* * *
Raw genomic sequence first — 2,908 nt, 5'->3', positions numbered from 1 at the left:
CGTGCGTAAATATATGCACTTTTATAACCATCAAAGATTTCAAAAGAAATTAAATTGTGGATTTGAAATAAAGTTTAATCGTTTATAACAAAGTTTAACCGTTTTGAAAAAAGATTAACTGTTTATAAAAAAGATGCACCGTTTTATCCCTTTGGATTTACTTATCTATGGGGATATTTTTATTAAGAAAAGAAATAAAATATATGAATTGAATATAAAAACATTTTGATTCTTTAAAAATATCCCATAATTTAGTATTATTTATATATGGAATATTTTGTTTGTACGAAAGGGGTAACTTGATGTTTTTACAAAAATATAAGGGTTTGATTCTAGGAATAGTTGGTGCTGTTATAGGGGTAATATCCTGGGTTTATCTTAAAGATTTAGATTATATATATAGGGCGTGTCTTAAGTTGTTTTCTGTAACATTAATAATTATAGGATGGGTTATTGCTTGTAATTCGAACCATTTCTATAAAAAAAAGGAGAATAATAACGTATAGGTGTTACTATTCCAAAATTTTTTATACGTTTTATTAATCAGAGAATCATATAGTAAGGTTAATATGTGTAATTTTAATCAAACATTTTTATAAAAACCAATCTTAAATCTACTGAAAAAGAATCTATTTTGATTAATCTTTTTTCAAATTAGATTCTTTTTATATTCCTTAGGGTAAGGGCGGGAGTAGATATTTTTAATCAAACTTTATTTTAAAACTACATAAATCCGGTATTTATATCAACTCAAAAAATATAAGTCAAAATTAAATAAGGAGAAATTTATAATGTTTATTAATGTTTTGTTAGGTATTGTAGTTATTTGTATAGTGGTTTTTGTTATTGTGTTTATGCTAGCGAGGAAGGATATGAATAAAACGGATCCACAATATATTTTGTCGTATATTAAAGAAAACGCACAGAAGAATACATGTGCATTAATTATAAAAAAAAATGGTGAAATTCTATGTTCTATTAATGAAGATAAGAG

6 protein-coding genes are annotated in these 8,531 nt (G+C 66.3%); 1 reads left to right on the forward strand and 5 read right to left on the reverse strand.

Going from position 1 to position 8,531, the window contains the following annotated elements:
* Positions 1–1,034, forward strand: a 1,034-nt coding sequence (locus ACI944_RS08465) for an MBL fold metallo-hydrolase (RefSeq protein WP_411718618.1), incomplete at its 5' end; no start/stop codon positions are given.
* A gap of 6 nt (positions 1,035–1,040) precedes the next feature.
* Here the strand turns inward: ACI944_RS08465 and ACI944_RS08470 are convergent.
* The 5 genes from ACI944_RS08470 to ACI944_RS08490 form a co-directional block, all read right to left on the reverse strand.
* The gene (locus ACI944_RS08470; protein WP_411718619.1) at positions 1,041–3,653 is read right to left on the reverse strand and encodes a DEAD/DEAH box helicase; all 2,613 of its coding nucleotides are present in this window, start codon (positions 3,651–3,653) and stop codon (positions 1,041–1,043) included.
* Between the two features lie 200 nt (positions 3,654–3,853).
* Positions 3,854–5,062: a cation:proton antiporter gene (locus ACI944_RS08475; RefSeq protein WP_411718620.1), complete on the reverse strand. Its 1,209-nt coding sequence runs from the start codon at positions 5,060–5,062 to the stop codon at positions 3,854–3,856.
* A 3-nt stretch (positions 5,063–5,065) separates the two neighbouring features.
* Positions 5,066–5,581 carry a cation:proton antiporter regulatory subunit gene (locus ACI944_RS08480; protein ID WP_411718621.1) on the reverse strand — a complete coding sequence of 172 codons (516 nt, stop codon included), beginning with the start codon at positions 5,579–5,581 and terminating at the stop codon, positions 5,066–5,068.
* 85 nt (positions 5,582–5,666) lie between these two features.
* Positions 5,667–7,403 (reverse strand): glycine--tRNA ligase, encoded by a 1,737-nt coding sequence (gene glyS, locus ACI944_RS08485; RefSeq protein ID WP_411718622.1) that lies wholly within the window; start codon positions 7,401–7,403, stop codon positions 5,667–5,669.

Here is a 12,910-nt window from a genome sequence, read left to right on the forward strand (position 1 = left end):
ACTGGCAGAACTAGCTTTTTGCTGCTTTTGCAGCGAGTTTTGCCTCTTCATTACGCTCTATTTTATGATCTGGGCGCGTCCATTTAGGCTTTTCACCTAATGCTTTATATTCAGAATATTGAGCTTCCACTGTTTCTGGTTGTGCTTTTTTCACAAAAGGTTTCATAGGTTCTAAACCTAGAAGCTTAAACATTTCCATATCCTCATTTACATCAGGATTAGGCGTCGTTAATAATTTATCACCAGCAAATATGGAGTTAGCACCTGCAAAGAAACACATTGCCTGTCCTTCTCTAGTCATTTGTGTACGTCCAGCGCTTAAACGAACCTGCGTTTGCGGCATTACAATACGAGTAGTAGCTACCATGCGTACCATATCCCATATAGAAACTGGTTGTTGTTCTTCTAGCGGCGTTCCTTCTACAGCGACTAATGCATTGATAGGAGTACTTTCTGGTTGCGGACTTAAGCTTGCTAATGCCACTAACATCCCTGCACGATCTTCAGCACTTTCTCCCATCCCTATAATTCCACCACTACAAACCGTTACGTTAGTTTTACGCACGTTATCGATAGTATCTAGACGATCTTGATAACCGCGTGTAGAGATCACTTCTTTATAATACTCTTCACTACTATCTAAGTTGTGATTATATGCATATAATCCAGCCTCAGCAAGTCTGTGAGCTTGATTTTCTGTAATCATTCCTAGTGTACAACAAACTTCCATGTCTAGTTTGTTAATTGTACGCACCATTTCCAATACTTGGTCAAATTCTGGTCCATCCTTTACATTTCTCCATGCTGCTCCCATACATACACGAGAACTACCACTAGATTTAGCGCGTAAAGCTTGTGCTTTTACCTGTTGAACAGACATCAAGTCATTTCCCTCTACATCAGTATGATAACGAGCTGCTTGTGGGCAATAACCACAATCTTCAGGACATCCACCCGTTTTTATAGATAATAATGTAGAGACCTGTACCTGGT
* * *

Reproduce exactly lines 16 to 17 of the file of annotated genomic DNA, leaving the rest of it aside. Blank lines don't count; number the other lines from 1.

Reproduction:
Here is a 12,910-nt window from a genome sequence, read left to right on the forward strand (position 1 = left end):
ACTGGCAGAACTAGCTTTTTGCTGCTTTTGCAGCGAGTTTTGCCTCTTCATTACGCTCTATTTTATGATCTGGGCGCGTCCATTTAGGCTTTTCACCTAATGCTTTATATTCAGAATATTGAGCTTCCACTGTTTCTGGTTGTGCTTTTTTCACAAAAGGTTTCATAGGTTCTAAACCTAGAAGCTTAAACATTTCCATATCCTCATTTACATCAGGATTAGGCGTCGTTAATAATTTATCACCAGCAAATATGGAGTTAGCACCTGCAAAGAAACACATTGCCTGTCCTTCTCTAGTCATTTGTGTACGTCCAGCGCTTAAACGAACCTGCGTTTGCGGCATTACAATACGAGTAGTAGCTACCATGCGTACCATATCCCATATAGAAACTGGTTGTTGTTCTTCTAGCGGCGTTCCTTCTACAGCGACTAATGCATTGATAGGAGTACTTTCTGGTTGCGGACTTAAGCTTGCTAATGCCACTAACATCCCTGCACGATCTTCAGCACTTTCTCCCATCCCTATAATTCCACCACTACAAACCGTTACGTTAGTTTTACGCACGTTATCGATAGTATCTAGACGATCTTGATAACCGCGTGTAGAGATCACTTCTTTATAATACTCTTCACTACTATCTAAGTTGTGATTATATGCATATAATCCAGCCTCAGCAAGTCTGTGAGCTTGATTTTCTGTAATCATTCCTAGTGTACAACAAACTTCCATGTCTAGTTTGTTAATTGTACGCACCATTTCCAATACTTGGTCAAATTCTGGTCCATCCTTTACATTTCTCCATGCTGCTCCCATACATACACGAGAACTACCACTAGATTTAGCGCGTAAAGCTTGTGCTTTTACCTGTTGAACAGACATCAAGTCATTTCCCTCTACATCAGTATGATAACGAGCTGCTTGTGGGCAATAACCACAATCTTCAGGACATCCACCCGTTTTTATAGATAATAATGTAGAGACCTGTACCTGGT